(as featured on This Week's Finds, Mar. 23-29)
"When Water Comes to Life" - Cloud Cult
Offbeat, earnest, eventually anthemic chamber pop from one of indie rock's quirkiest outfits, the Minneapolis-based Cloud Cult. Assembled in the middle of the '90s to support singer/songwriter Craig Minowa's ambitious songs, Cloud Cult solidified into a band through the end of the decade and began, with the new century, to record regularly--the new CD, entitled Feel Good Ghosts (Tea-Partying Through Tornadoes), is the band's seventh of the '00s.
Launching off a gypsy-ish violin riff, "When Water Comes to Life" begins orchestrally, a variety of strings leading the way, both bowed and plucked. Even the drums, when they appear, sound like percussion in an orchestra more than someone banging on a drum kit. Minowa doesn't start singing until about a minute and a half in, and when he does, he repeats a simple, four-line verse over and over, as the music swells and transforms underneath him. The lyrics, meanwhile, are biblical and vaguely apocalyptic (visiting angels, the swirl of death and life, etc.). When the drums become rock'n'roll drums for good, at 2:36, the piece receives a powerful kick, heightened no doubt by the cumulative effect of the repetition and the ongoing musical and lyrical drama.
Cloud Cult was a pioneer in the still-developing "green band" trend, working at a commendably high level of environmental awareness across everything they do (although they do not tend to sing about it). Despite early offers of record contracts with established labels, Minowa kept the band independent largely because no record company could guarantee the level of environmental friendliness, manufacturing-wise, that Minowa's own Earthlogy Records could deliver (i.e. packaging from 100 percent postconsumer recycled, plus nontoxic shrink-wrap; oh, and for everything 1,000 CDs sold, Earthology plants 10 trees). In performance the band apparently offers quite the experience; two of the seven members are listed as "visual artists"--they paint onstage during concerts. Feel Good Ghosts (Tea-Partying Through Tornadoes) is due out next month on Earthology, in association with the Rebel Group. MP3 via Pitchfork.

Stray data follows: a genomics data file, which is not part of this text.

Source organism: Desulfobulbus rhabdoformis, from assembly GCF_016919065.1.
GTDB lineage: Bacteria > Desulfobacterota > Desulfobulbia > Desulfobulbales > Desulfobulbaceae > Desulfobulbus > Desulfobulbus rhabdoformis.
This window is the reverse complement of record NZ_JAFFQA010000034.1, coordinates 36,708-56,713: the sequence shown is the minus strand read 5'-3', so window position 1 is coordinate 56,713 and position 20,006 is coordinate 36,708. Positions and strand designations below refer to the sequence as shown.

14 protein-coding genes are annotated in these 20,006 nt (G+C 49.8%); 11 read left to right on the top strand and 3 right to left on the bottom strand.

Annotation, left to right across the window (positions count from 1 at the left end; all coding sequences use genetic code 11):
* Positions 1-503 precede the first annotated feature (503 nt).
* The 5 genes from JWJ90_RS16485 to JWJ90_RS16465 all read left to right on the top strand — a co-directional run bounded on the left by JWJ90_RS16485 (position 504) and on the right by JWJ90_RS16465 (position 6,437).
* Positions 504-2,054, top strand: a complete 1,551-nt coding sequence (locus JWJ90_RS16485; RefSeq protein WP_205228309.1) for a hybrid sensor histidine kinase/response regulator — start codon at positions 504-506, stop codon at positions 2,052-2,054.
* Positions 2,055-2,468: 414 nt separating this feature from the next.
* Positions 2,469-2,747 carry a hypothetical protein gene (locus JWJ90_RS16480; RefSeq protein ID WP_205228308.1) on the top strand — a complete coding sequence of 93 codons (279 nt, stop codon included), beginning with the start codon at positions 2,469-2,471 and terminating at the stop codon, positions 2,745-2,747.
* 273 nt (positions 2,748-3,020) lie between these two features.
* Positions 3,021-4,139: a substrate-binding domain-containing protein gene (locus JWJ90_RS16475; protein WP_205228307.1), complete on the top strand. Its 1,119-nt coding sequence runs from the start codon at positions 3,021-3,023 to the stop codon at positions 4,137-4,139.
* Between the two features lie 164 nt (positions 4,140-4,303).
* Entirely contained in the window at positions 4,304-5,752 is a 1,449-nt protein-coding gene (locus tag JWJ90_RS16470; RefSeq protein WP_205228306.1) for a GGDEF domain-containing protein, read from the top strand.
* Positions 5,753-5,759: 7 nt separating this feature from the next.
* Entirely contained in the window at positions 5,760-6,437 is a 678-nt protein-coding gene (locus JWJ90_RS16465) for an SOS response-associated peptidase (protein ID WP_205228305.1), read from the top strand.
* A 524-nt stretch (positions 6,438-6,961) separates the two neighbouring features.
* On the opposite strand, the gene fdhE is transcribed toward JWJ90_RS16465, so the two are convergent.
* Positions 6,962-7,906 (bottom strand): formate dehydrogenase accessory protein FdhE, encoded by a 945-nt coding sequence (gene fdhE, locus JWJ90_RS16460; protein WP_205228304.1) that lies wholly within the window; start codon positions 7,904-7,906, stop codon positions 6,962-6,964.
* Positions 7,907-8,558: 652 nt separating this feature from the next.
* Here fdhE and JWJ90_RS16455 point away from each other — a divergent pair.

"Swimming" - Shelley Short
Chicago's Shelley Short seems singularly able to combine an idiosyncratic approach to acoustic guitar-based songwriting with a warm, welcome, easy-to-listen-to vibe. This ain't no freak folk, in other words. But Short's music does have its subtler oddities, including dissonant chords, unexpected sounds, and offbeat arrangements.
Listen, for example, to the minimal accompaniment utilized in the verse--a series of deliberate, three-note patterns, based on the simple ascensions we hear in the introduction but continually blurred by unexpected harmonics. Throughout the song, when she sings the verses, the accompaniment sticks to these three-note patterns, without any other rhythm or flourish--a simple, unostentatious, but actually very strange way to go about things.
When we get to the chorus, the 1-2-3 rhythm of the three-note pattern is reflected now in the acoustic guitar strum, and the melody slows down to one syllable per triplet. And so without (I don't think) changing the time signature, or the instrumentation in any major way, the chorus sounds like a whole different musical place than the verse did. Again, it's subtle, but distinctive. And get a load of that burbly guitar sound she uses in the second verse, to add to the song's watery setting. Very cool, but if you don't listen carefully you might not notice.
And hey I guess I've got an unintentional watery theme going so far, as "Swimming" comes from the CD Water For The Day, due out next month on Hush Records. MP3 via Hush. (For those who might have missed it, check out too Short's first appearance on Fingertips, back in February 2006.)
"Oh Yeah" - Morning State
End of watery theme, for those keeping score at home. Also, end of quirky theme, as "Oh Yeah" is about as straightforward as its title. Note that this does not mean it is uninteresting or lacking charm. Being unorthodox is not the only way to catch the ear.
This one works, for me, for its tight sense of pace and atmosphere, and for the unaccountably powerful chorus hook, which succeeds in large part via restraint. The verse--with its needly guitar line and steady bashing drum--feels itchy, and creates the sense that it's leading somewhere large and explosive. We get the setup--that single drumbeat at 0:26--and then...we get the bass player, who come to think of it was missing in action till now. He gives the song a satisfying, Split-Enz-y bottom, but nothing otherwise busts out. Russell Ledford sings in succinct, mournful phrases; no yowling for him. And follow the guitars, if you will. They too remain reined in during the chorus, but begin to burst at the seams as they lead into and then accompany the second verse. No one should be surprised when they get to make some noise a bit later on, but even that retains an air of forbearance--after all, how bad-ass a guitar solo can you inject into a two-minute, forty-second song?
Morning State is a quartet from Georgia, based in Atlanta but also considered local in Athens. "Oh Yeah" is a song from the band's debut CD, You Know People I Know People. It's the band's first CD, but, oddly enough, it's the second version of the album. To make what is probably a long and painful story short and unemotional, Morning State spent four months on the album previously, and were four songs into the mixing process, when the record label they were signed with went belly up. The producer offered the band a deal but they couldn't afford it; it was cheaper for them to go to Athens and record the entire album all over again. Which is what they did. The CD will be self-released in May.